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Sunday, October 02, 2005

Ouch! Class.getDeclaredMethods() works differently in different JDKs

This one is a bit of a pain. In Tapestry, your page and component classes tend to be abstract, with Tapestry providing a subclass, filling in additional methods, fields, constructors and implemented interfaces.

Because of that, it's necessary to duplicate the checks normally done by the compiler ... to check that all abstract methods inherited from base classes actually end up with implementations in the enhanced subclass (that is, the subclass that Tapestry creates).

At the core of this is code that finds all the non-abstract methods in the enhanced class, and up its inheritance chain. It then checks all abstract methods from superclasses or implemented interfaces to ensure that each one is, in fact, implemented.

The problem here is that the built-in Eclipse compiler seems to work differently than the Sun JDK compiler (this is for JDK 1.5).

Under Eclipse, an abstract class that implements an interface does not report those interface methods from getDeclaredMethods(). The only methods reported are the ones in the actual code for the class.

Under Sun JDK, an abstract class will report those interface methods, even if it does not provide implementations for them.

Now, I have tests for this class that I usually run from Eclipse. In fact, this was triggered by a specific bug concerning methods inherited from interfaces; the code is broken into two parts (scanning the inheritance tree for implemented methods, and scanning the interfaces for missing methods). Under Eclipse, interface methods are not reported from getDeclaredMethods(), so we make it to phase 2.

Under Sun JDK, interface methods are reported, it looks like a non-interface abstract method with no implementation, and we fail in phase 1 -- breaking my unit test.

Sigh. This may take some hackery to work in Eclipse and in Sun JDK.

4 comments:

Eugene Kuleshov said...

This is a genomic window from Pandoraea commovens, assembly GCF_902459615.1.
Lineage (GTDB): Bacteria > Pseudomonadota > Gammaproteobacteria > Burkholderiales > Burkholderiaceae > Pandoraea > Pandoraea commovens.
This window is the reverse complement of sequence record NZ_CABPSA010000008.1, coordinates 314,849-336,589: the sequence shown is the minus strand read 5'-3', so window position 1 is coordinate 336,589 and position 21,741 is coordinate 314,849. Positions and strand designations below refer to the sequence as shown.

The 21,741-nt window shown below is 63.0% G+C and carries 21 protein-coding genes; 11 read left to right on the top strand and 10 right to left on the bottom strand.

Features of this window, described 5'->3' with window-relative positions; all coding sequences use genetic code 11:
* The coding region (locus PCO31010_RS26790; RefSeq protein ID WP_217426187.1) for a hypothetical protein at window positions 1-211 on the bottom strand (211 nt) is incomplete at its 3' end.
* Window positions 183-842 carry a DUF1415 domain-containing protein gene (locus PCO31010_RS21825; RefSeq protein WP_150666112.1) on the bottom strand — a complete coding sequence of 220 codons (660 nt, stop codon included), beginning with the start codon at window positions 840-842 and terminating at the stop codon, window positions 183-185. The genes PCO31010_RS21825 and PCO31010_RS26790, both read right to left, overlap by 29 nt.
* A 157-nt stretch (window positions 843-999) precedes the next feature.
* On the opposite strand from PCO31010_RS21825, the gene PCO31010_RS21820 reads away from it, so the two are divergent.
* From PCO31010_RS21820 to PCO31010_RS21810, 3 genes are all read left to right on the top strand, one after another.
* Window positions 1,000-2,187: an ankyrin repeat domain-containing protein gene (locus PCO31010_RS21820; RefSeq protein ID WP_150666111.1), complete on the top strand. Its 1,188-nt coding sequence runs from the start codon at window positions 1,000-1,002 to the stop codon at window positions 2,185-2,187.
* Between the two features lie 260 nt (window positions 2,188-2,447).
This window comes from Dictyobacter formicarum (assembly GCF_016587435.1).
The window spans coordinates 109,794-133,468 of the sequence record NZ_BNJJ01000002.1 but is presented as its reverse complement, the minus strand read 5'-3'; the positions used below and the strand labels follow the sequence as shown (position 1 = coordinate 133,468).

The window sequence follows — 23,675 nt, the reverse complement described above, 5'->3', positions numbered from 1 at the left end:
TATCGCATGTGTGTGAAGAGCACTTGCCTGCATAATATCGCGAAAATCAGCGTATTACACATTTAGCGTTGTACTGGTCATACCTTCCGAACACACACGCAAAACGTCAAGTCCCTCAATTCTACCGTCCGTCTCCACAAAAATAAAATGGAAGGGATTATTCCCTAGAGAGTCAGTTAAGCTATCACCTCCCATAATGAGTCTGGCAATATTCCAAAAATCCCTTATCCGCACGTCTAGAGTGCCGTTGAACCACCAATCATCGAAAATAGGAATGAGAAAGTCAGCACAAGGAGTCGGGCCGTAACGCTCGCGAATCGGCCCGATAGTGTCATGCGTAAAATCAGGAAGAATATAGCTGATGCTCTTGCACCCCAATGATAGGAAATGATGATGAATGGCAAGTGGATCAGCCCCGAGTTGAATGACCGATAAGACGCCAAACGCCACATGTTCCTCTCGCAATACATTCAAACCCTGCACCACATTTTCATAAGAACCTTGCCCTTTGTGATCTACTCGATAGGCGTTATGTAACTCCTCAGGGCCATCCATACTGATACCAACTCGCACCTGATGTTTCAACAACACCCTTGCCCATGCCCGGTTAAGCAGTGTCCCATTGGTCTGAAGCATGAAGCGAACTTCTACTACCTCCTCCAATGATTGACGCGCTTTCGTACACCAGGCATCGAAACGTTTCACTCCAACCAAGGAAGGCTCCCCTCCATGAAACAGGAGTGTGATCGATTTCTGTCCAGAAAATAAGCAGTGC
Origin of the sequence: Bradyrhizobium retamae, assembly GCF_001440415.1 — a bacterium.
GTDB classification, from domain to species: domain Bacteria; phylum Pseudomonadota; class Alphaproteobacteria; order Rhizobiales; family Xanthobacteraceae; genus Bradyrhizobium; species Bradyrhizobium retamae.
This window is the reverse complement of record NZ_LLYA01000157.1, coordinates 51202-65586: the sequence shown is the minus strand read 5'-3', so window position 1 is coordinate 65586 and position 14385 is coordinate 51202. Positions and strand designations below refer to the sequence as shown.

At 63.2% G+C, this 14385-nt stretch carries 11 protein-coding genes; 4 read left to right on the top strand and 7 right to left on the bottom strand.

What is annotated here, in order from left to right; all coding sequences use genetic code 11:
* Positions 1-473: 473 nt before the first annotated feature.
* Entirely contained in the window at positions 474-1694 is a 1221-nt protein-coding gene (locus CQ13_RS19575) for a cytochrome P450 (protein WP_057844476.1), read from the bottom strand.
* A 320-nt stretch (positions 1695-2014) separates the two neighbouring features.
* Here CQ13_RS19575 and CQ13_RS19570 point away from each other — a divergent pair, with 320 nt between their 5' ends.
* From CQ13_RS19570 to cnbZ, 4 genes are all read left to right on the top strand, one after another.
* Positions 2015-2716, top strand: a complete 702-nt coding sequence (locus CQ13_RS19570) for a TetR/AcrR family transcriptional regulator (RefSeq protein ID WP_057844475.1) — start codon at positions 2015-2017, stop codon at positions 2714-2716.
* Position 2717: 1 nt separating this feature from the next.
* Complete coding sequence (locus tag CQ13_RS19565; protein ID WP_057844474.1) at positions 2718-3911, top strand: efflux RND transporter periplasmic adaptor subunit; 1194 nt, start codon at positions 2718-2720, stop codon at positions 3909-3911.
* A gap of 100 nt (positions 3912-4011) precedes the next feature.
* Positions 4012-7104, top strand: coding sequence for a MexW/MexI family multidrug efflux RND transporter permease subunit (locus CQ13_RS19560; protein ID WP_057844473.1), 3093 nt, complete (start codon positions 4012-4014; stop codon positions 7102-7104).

That is strange, because Eclipse runs on very same Sun's JDK. Maybe it has something to do with either Eclipse compiler, class loaders or the fact that Eclipse may run these tests under debugger.

Anonymous said...

Hi Howard.

If I understood you correctly, this is a very serious compatibility issue. So I created a small example, and I could not reproduce the problem. I checked with jdk 1.4.2, jdk 1.5.0_04, jdk 1.6.0.

Here's the example:

import java.lang.reflect.*;

public class DeclMeths {

public static void main(String[] args) {
Method[] methods = Foo.class.getDeclaredMethods();
for (int i = 0; i < methods.length; i++) {
System.out.println(methods[i]);
}
}
}

abstract class Foo implements Runnable {

public void oneM() {}
public abstract void absM();

}


As expected, only two methods are reported, and method run is _not_.

Could you please post an example?

Thanks,
--Vladimir Sizikov
J2ME Compatibility Team ;)

Alef Arendsen said...

Also note that on different JDKs Class.getDeclaredMethods() does not guarantee the methods to be returned in a specific order. Actually, on Sun's JVM, they are returned in the reverse order as on JRockit.

Another case for writing test methods independently of each other (I was hit by this while writing some Spring tests recently).

regards,
Alef

Tom Hawtin said...

Even the Eclipse compiler should generate these synthetic methods in certain situations. They are necessary for covariant return types. Exactly when methods are generated fluctuated before 5.0 was released.

Any piece of code that depends on whether methods are duplicated after declaration in a supertype, is probably broken.